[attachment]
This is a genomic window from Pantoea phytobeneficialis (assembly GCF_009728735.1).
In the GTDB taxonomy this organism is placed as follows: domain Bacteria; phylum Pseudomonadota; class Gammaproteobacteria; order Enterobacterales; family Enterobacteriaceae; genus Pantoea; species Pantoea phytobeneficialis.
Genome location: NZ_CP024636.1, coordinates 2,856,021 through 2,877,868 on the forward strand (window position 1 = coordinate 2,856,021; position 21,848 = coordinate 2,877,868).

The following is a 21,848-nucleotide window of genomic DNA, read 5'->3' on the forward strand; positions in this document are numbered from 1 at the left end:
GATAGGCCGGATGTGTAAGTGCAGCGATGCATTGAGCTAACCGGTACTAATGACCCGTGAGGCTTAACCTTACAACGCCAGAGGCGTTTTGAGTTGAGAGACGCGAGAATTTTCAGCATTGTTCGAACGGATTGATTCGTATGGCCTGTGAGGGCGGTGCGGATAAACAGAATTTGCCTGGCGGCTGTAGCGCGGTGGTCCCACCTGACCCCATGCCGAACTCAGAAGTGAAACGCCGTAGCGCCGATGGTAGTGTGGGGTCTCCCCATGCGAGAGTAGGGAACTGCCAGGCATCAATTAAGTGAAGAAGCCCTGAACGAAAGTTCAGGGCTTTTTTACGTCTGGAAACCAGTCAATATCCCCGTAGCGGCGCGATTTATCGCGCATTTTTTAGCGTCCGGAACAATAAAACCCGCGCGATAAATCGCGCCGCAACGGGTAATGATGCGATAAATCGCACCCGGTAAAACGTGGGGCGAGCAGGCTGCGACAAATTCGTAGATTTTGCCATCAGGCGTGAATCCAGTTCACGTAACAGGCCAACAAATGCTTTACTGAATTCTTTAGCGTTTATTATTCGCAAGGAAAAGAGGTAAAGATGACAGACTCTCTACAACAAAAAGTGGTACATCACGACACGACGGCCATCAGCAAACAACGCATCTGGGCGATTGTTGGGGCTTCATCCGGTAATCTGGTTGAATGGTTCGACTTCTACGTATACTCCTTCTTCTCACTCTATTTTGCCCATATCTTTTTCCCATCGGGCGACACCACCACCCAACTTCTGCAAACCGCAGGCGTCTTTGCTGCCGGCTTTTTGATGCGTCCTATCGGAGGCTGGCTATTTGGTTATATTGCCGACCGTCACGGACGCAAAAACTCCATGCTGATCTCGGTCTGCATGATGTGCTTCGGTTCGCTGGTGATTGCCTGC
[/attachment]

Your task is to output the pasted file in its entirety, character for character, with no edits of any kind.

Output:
This is a genomic window from Pantoea phytobeneficialis (assembly GCF_009728735.1).
In the GTDB taxonomy this organism is placed as follows: domain Bacteria; phylum Pseudomonadota; class Gammaproteobacteria; order Enterobacterales; family Enterobacteriaceae; genus Pantoea; species Pantoea phytobeneficialis.
Genome location: NZ_CP024636.1, coordinates 2,856,021 through 2,877,868 on the forward strand (window position 1 = coordinate 2,856,021; position 21,848 = coordinate 2,877,868).

The following is a 21,848-nucleotide window of genomic DNA, read 5'->3' on the forward strand; positions in this document are numbered from 1 at the left end:
GATAGGCCGGATGTGTAAGTGCAGCGATGCATTGAGCTAACCGGTACTAATGACCCGTGAGGCTTAACCTTACAACGCCAGAGGCGTTTTGAGTTGAGAGACGCGAGAATTTTCAGCATTGTTCGAACGGATTGATTCGTATGGCCTGTGAGGGCGGTGCGGATAAACAGAATTTGCCTGGCGGCTGTAGCGCGGTGGTCCCACCTGACCCCATGCCGAACTCAGAAGTGAAACGCCGTAGCGCCGATGGTAGTGTGGGGTCTCCCCATGCGAGAGTAGGGAACTGCCAGGCATCAATTAAGTGAAGAAGCCCTGAACGAAAGTTCAGGGCTTTTTTACGTCTGGAAACCAGTCAATATCCCCGTAGCGGCGCGATTTATCGCGCATTTTTTAGCGTCCGGAACAATAAAACCCGCGCGATAAATCGCGCCGCAACGGGTAATGATGCGATAAATCGCACCCGGTAAAACGTGGGGCGAGCAGGCTGCGACAAATTCGTAGATTTTGCCATCAGGCGTGAATCCAGTTCACGTAACAGGCCAACAAATGCTTTACTGAATTCTTTAGCGTTTATTATTCGCAAGGAAAAGAGGTAAAGATGACAGACTCTCTACAACAAAAAGTGGTACATCACGACACGACGGCCATCAGCAAACAACGCATCTGGGCGATTGTTGGGGCTTCATCCGGTAATCTGGTTGAATGGTTCGACTTCTACGTATACTCCTTCTTCTCACTCTATTTTGCCCATATCTTTTTCCCATCGGGCGACACCACCACCCAACTTCTGCAAACCGCAGGCGTCTTTGCTGCCGGCTTTTTGATGCGTCCTATCGGAGGCTGGCTATTTGGTTATATTGCCGACCGTCACGGACGCAAAAACTCCATGCTGATCTCGGTCTGCATGATGTGCTTCGGTTCGCTGGTGATTGCCTGC